A stolen photo of my family was used in a way I never imagined
There is some good and some bad to having cute kids. The good news is that they make great photography subjects and models. The bad news is, others agree and sometimes take that fact too far — even stealing my family's photos and turning them into memes for popular TV shows.
I'd thought I'd seen it all. That was until a friend and die-hard Scandal fan direct messaged me a photo of my kids' heads Photoshopped in with Olivia Pope and Fitzgerald Grant. She found it on a Scandal fan page and thought I should know.
When I started my blog seven years ago, I had no idea it would become what it is today. Not only is it the home of my thoughts, dreams and experiments in parenting. It’s also a place where others come for entertainment, enjoyment and, I hope, a little inspiration.
Like many bloggers, I take precautions to copyright my work, add some watermarks and disable right clicks. But sometimes it’s just not enough to deter a photo snatcher. Through the years, my photographs have popped up in interesting places. To name a few:
- A stock photo website
- A Facebook meme supporting gay marriage
- In examples of a poster “multiracial family"
- A church flier in South Carolina
- Stock Etsy birthday cards
- And most recently, that Scandal fan club site
I must give props to this final example, though, because it did make me laugh. And if it leads to ABC and Shonda Rhimes hiring my kids as Olitz babies, then all will be forgiven.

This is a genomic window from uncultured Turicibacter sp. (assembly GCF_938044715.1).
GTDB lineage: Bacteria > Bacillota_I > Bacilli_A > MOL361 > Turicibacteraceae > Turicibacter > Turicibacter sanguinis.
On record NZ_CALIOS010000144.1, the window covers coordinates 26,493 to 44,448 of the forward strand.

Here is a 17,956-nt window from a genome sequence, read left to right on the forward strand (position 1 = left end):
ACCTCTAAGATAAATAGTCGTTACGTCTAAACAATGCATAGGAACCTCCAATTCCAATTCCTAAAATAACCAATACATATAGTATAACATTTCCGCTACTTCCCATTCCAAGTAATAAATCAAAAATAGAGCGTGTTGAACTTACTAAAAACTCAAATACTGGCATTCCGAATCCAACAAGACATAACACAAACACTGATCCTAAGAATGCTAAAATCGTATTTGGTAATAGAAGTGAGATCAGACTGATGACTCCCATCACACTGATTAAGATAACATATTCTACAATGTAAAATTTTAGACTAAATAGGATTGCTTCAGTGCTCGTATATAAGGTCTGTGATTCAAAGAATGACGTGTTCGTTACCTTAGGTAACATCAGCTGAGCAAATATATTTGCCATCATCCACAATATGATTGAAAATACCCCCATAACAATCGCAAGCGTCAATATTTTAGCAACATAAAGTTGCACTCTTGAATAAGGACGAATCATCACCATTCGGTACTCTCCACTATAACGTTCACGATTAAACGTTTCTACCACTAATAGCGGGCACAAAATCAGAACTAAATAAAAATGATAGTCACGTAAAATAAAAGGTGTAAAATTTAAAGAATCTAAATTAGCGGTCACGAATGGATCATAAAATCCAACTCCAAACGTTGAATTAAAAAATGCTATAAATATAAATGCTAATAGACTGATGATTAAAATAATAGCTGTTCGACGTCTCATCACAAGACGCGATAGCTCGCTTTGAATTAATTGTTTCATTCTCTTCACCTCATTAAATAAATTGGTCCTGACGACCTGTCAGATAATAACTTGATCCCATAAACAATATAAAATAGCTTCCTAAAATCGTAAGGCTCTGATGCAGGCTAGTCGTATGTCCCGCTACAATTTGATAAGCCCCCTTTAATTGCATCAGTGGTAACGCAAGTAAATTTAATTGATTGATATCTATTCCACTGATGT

In all seriousness, it’s more than a little disconcerting. People ask how I am not losing my mind over this, and the truth is, I have. I’ve tracked down and contacted numerous websites and asked for my family’s photos to be removed. I’ve sent a dozen cease and desist letters. Most came down without a response. Some came down with a profuse apology.
At times I’ve cried and considered shutting it all down. I know some people want to victim-blame and say it’s my fault for putting it all out there, but that’s completely ridiculous. I'm not asking for people to steal my photos. You wouldn't steal from a parenting magazine; don't steal from me.
But I pull myself back up and remind myself to not let a little bad overshadow all the good that’s come from my blog and sharing my story.
I've reached out to other bloggers who have fought similar battles, and I've shared some of my frustrations with my husband, who is much less patient than I am. He has a good sense of humor if a meme featuring our faces is funny, but he isn't thrilled to see our images in capacities outside my blog.
My daughter is still too young to really understand (definitely too young to know who Olivia Pope is), but as she gets older, I will really need to reevaluate and to discuss with her how much of her image we want to continue to share.
To people who love grabbing photos off the Internet, I understand you may have come across the photo in a random Google search, but that doesn't mean the image isn't attached to a real person and a family and is a stock model for a meme. Not only is it wrong, but it's illegal and could end up costing you a lot of money.
If you love a photo and want to share it, just ask permission. Chances are, if you’re wanting to use one of my photographs in a blog post and link back to me, I’ll probably give you the A-OK. It’s not OK to use someone else’s photographs without explicit permission.
And to parenting bloggers with cute kids, consider this your warning. This is one of the downsides.